Navel of the Moon
Navel of the Moon
A freelance writer and journalist, Vicenta (“Vicky”) Lumière has moved beyond her upbringing in the diverse Irish Channel neighborhood of New Orleans. But a visit to her childhood friend Lonnie Cavanaugh in the Louisiana Correctional Institute for Women brings back a flood of memories of shared dreams and a fateful summer long ago.
In Navel of the Moon, the follow-up to her acclaimed debut The Fifth Sun, Mary Helen Lagasse turns to the 1960s, where a young Vicky learns that the complicated people that we become as adults and the complicated world that adults create are shaped by events in childhood. The adults around her, beginning with her Mexican grandmother, Mimy, the family storyteller—who says she is from the “navel of the moon”—often confound and sometimes trouble Vicky. Yet Vicky’s strength of character is profoundly affected by the complexity of life, and in particular that of her troubled childhood friend Lonnie.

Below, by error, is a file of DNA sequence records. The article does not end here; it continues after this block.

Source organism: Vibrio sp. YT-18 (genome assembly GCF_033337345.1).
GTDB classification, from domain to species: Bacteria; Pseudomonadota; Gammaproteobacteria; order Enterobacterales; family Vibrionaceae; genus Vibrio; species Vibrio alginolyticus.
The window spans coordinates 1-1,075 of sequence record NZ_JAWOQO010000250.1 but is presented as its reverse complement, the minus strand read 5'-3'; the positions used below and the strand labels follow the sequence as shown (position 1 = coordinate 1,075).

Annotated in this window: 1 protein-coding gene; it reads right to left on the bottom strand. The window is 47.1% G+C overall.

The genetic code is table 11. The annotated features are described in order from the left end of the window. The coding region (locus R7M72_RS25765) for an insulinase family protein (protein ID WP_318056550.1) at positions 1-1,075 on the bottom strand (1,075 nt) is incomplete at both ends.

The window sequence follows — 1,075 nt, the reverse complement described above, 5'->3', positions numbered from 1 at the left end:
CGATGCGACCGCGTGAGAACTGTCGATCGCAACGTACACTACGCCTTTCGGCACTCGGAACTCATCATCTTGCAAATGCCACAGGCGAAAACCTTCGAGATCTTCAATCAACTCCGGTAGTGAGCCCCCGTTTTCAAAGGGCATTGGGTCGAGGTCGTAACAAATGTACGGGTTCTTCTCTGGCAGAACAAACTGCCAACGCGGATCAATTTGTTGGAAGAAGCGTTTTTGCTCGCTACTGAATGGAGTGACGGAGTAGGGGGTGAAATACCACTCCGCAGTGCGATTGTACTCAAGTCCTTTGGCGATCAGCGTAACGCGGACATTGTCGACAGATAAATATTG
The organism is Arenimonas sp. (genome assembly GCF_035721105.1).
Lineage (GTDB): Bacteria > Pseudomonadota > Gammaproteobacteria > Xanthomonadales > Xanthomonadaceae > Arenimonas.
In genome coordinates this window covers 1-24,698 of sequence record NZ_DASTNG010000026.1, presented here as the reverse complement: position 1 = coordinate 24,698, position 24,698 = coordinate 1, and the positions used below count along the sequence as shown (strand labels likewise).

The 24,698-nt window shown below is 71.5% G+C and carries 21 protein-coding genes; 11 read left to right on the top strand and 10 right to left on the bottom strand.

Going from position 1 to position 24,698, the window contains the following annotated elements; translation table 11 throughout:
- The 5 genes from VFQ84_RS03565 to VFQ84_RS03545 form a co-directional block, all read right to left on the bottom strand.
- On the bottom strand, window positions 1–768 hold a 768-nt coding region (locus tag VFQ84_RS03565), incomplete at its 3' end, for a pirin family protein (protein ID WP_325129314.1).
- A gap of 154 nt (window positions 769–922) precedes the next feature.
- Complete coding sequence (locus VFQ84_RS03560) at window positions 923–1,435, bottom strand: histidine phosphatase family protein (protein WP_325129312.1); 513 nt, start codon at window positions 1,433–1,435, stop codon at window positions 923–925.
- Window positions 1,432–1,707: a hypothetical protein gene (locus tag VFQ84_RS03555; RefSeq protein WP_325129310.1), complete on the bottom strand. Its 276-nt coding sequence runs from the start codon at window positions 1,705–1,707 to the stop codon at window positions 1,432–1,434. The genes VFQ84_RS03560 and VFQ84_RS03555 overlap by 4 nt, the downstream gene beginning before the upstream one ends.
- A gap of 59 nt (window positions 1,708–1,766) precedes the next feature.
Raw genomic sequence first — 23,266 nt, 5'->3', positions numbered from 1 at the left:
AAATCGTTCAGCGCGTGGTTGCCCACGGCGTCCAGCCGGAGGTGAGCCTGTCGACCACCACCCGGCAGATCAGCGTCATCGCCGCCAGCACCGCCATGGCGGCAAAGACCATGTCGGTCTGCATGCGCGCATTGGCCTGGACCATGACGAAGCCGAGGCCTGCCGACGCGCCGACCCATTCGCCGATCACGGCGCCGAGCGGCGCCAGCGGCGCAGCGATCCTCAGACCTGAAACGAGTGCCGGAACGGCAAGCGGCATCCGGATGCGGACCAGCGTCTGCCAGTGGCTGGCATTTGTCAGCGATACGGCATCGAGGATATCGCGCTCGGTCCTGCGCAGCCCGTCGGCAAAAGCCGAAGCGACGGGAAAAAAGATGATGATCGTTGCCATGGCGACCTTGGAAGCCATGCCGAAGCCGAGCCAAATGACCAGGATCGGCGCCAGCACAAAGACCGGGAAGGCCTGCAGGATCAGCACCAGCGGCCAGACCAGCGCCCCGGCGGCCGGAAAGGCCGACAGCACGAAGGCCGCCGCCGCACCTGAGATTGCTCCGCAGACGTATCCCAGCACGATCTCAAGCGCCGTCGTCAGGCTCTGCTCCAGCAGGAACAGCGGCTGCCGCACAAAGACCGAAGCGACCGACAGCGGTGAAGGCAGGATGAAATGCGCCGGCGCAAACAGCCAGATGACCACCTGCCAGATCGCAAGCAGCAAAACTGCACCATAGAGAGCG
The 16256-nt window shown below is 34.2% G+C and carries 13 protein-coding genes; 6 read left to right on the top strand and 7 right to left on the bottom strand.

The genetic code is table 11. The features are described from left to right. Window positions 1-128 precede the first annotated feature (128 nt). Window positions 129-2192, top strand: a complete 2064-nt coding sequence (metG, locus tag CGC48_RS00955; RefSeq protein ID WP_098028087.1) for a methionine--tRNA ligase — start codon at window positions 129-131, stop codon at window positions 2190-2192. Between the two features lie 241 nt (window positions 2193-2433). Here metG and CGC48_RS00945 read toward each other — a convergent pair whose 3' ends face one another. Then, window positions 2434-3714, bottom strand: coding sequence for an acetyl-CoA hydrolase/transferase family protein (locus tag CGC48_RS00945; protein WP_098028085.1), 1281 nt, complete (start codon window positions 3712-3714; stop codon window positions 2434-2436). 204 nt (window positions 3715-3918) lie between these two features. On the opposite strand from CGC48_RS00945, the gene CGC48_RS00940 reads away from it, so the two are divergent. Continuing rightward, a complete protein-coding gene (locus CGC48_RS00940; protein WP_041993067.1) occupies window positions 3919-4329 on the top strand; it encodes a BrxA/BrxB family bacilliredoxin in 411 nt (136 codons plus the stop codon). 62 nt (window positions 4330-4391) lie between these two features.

—Robert Olen Butler, author of the Pulitzer Prize winner A Good Scent from a Strange Mountain
—Lee Meitzen Grue, editor of The New Laurel Review
“In Navel of the Moon, Mary Helen Lagasse triumphantly surpasses the amazing promise of her debut, The Fifth Sun. This earthy and moving tale is set in 1960s New Orleans but resides, as all good literature does, deep within the passionate mysteries of the human heart. Vicky, the young protagonist, guides the reader on an extraordinary trip into the world of the diverse people of the Irish Channel, from her Mexican grandmother, Mimy, to her rebellious best friend, Lonnie, to many others created by the skillful hand of Lagasse. In the grand tradition of the finest Southern writing, Navel of the Moon is filled with luminous characters, crisp, lyrical prose, and powerful human drama.”
—Manuel Ramos, author of The Skull of Pancho Villa and Other Stories